We tend to think that in modern society, we don’t need tribes of humans to survive, because we have farms that grow food predictably and in luckier places in the world, we came just go to the grocery store to buy food. But the life-threatening epidemics in our society like opiate addictions, or obesity and diabetes from food and sugar addiction, and suicide rates resulting from depression and anxiety and PTSD tell us otherwise. Our society increasingly lacks ways to AUTHENTICALLY connect to other people and to experiences of something transcendent and beyond the boundaries of our small selves and limited minds. This state of affairs acts through the brain’s reward system to make life literally painful.
That pain drives us to bond to whatever we can. Like food, like electronics, and for too too many people— to drugs. Opiates are the most vicious hijackers of this system because they can directly produce the brain states that social and spiritual connection are supposed to give us. It’s a biological imperative— it is a neural process that is linked to our drive to do things to survive. And people who become addicted feel like they need the objects of their addiction to survive, and it becomes the thing that their strongest behavioral imperative. The drive to get high overwhelms our ability to consider risks of ruin or death. When we are bound to opiates and other drugs, we can’t bond to others, or to anything beyond ourselves. And trapped inside ourselves, we die. Heroin and fentanyl kill us most quickly of all.
Science has spent a lot of time looking at how technology can save us from the effects of our brains locked in states of addiction and depression, which are states that block us from connecting to anyone or anything else. Seek Healing is one of the first organizations to think differently. With your help, we are creating social and spiritual technologies. We are going to create scalable structures online and in the real world where people can access the spiritual and social connections they need to survive. Medicine can help people detox. But once the physical effects of the addiction fade, we must ensure that people have easily accessible opportunities to connect socially and spiritually— and not just in the confines of our bedrooms on our computers and phones. The systems for spiritual connection and social connection are so overlapping that social connection is a spiritual experience, and spiritual experiences and socially binding. This means we must have SHARED experiences, together, in each other’s company, not just reading words but hearing voices or seeing faces. It means we have to come together for authentic connection.
Drug Rehab is tragically incomplete unless it is followed by something that boosts connection. Seek Healing is going to fix this problem. And if we are successful, we will be building platforms for connections that can heal a lot of other social epidemics. But first, we need to save the lives of our friends, families, and neighbors who are dying fast from drug overdoses.
There's a classic experiment repeated time and time again where the scientist will put a rat in a cage with two options for drinking water: one clean and pure, one laced with heroin or other opiates. Time and time again, without fail, the rat will choose the drugged water and drink it until it dies.
The interpretation of this result was simple: the opiates were so powerful that a person would sacrifice everything, even at the risk of their own life, to continue to obtain them, and eventually, it will cost them their own life. The neuroscience of addiction set off to figure out what in the brain would support such behavior.
In the late 1970's, psychologist Dr. Bruce K. Alexander of Simon Fraser University in British Columbia interpreted the classic study differently. The problem as he saw it wasn't the drugs; it was the cage. There was only one rat. The rat had nothing to do. It was lonely and depressed. Maybe that is why it preferred the drugged water.
So he and his colleagues set up a different experiment: provide the same two drinking water options, but populate the cage with a whole community of rats, and give them nesting material, toys, and other diversions to give them an otherwise happy life. He called it "Rat Park."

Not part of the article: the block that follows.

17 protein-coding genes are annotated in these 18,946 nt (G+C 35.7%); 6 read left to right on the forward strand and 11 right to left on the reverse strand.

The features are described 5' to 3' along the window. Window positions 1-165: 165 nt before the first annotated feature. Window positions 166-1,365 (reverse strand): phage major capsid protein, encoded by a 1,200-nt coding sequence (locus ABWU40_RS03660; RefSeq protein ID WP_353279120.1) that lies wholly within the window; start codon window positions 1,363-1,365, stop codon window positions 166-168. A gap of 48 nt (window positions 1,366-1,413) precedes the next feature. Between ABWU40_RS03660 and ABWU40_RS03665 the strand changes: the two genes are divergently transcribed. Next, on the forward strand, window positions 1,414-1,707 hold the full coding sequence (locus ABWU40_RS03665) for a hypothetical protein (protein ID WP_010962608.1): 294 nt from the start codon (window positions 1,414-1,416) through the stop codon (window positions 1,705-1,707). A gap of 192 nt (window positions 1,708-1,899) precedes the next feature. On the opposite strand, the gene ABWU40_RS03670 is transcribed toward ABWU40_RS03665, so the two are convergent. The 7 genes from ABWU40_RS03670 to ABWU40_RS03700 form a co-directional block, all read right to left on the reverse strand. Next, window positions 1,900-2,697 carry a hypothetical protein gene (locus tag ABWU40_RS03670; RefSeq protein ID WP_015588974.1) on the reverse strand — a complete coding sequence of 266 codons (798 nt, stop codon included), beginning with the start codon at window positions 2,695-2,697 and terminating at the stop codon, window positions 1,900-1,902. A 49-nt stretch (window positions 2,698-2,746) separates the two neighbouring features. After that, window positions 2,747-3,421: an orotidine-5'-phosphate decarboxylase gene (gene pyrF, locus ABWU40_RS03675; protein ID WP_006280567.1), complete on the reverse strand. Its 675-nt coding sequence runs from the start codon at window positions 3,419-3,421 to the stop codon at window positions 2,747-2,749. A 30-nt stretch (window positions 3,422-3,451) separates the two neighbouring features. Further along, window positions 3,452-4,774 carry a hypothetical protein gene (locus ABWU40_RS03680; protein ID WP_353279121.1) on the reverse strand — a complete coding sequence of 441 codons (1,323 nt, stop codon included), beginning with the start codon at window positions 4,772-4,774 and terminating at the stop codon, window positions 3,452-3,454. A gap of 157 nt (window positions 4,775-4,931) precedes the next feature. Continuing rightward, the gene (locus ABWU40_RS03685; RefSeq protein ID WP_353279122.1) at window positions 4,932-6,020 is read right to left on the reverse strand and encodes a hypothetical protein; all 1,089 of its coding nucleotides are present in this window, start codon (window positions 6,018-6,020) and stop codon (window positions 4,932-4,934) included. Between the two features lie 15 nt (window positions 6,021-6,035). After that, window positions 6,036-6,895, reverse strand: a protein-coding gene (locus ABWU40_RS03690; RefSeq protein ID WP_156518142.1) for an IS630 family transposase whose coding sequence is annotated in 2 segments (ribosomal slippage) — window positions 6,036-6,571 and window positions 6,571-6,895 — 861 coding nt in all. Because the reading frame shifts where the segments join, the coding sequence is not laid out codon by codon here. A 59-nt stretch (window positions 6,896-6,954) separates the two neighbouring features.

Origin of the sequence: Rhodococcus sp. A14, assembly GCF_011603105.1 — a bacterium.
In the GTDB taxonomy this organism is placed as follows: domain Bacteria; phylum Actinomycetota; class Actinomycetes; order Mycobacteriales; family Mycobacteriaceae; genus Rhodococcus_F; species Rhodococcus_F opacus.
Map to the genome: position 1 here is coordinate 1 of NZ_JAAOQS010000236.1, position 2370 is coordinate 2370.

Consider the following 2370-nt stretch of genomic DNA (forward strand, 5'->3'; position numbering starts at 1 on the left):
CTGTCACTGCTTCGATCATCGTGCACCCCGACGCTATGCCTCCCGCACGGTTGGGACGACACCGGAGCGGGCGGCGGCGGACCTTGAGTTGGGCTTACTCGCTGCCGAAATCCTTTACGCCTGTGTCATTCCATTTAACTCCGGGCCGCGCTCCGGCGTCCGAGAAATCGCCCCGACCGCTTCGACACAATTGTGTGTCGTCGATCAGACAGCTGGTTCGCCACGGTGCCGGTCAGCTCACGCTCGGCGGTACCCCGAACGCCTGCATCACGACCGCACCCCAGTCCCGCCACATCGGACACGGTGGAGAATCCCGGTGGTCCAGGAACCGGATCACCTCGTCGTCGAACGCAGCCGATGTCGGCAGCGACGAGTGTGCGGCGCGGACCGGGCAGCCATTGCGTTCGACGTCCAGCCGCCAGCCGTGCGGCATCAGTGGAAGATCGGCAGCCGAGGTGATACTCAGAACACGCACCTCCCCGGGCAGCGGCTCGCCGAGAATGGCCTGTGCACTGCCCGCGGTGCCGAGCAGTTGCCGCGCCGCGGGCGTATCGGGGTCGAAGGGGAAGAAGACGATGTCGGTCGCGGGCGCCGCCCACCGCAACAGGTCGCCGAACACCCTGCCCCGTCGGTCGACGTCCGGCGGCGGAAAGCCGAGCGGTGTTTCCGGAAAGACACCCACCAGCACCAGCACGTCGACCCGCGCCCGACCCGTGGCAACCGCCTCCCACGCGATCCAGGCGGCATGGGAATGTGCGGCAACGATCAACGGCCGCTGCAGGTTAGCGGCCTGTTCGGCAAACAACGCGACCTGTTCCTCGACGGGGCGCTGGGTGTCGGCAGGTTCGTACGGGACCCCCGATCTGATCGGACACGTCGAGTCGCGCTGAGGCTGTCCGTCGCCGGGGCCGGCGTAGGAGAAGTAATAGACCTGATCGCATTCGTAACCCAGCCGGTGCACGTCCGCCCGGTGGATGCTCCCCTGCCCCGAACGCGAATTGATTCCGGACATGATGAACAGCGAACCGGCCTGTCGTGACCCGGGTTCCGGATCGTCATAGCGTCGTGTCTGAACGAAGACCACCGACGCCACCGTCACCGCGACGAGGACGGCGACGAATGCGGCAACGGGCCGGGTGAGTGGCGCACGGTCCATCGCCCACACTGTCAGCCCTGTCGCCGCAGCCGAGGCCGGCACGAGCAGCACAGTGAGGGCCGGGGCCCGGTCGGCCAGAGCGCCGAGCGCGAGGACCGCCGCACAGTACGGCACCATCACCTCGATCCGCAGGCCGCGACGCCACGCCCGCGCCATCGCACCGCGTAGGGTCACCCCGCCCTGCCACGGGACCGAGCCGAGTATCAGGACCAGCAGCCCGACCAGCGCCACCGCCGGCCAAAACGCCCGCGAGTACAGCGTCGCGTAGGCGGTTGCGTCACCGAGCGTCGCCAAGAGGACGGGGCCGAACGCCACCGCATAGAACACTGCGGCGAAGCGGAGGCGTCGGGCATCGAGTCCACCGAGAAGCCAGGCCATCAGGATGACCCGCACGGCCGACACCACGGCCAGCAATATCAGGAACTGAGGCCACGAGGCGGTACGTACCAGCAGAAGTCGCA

In Dr. Alexander's experiments, published in the journal Psychopharmacology, the rats in Rat Park didn't prefer the opiate-laced water. None of them overdosed or died. And most remarkably, when he introduced rats into Rat Park who were already addicted to opiates, they preferred community connection; they stopped drinking the drugged water, and after exhibiting withdrawal symptoms, they enjoyed living in Rat Park just like the others.
Addiction neuroscience, in its quest to find out why a human would choose heroin to the point of his or her own death, bumped into social neuroscience, which was trying to figure out how the brain processes empathy and morality to the point that a person would sacrifice themselves for others or for something bigger than themselves.
It turns out that the exact same chemical pathways and circuits that are hijacked by addiction were evolved in mammals for a very different purpose: to make social interactions feel good. We don’t just need social interaction because it gives us economic advantages, like a better ability to find food or build shelters by working together. In humans, meaningful social connection is so important that babies will literally die without touch, even if all other biological needs are satisfied.
What does this have to do with addiction? Meaningful social interactions and connectedness with others release powerful hormones that can in turn modify activity in every brain system that sustains life, from metabolic circuits that also control "fight or flight" responses to executive control circuits that give us the ability to switch activities when we choose or override automatic behaviors, like habits. Hormones like oxytocin and neurotransmitters like dopamine do different things in different brain species' systems, and in humans, these systems are arranged so that empathy feels good, like the things we get compulsive about feel good, like the best ice cream, new love, and, yes, like being high. But there’s more. These brain systems are arranged so they make social disconnection feel bad, just like withdrawal feels bad, as it turns out. It is not an accident that grief and withdrawal have cause some of the same physical symptoms.
Programs that most successfully and lastingly transform addicts' lives may borrow medical language and metaphors, but they don’t work by providing a cure. Instead, what they do is provide a context full of opportunities for social connection, where the mechanism for healing is in the interactions between peers, some of whom might be further along their own journey of healing. The emphasis is on outward-focused living, and on taking practical steps to mitigate disconnection between addicted people and their families and social contacts, by repairing relationships and reclaiming personal responsibility.
But importantly, the healing can't be administered like medicine, it must be sought, and then it must be lived.